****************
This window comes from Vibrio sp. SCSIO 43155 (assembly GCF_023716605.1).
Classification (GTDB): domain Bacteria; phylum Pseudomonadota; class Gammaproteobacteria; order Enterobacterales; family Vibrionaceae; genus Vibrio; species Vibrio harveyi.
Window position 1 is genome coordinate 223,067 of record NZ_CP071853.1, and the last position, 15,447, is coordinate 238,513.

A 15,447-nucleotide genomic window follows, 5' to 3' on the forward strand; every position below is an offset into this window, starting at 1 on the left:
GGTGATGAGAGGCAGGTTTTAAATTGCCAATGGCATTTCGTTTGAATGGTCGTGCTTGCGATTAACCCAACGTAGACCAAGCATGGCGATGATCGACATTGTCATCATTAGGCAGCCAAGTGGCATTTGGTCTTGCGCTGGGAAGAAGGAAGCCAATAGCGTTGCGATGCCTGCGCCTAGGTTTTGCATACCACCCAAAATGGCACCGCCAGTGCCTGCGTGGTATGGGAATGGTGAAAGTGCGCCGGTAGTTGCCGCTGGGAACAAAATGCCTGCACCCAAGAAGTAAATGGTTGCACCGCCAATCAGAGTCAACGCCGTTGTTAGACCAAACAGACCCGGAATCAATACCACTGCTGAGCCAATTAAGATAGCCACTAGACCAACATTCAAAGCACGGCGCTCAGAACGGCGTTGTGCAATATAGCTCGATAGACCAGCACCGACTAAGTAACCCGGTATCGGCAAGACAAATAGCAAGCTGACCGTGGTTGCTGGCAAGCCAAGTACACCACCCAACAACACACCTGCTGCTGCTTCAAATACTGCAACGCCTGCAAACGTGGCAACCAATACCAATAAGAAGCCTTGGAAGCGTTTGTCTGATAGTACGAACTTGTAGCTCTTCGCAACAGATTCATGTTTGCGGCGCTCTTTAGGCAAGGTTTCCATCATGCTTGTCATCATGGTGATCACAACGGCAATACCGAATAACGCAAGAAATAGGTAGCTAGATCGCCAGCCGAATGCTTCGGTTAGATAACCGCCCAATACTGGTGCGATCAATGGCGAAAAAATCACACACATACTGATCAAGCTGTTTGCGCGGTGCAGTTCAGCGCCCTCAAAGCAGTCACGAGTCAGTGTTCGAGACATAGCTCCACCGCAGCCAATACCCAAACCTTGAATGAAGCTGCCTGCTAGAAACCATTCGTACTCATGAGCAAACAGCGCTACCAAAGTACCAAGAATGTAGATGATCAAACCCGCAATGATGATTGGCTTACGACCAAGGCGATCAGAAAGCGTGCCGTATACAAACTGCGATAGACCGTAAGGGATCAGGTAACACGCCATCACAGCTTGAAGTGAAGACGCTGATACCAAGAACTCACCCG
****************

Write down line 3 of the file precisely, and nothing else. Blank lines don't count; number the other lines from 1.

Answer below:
Window position 1 is genome coordinate 223,067 of record NZ_CP071853.1, and the last position, 15,447, is coordinate 238,513.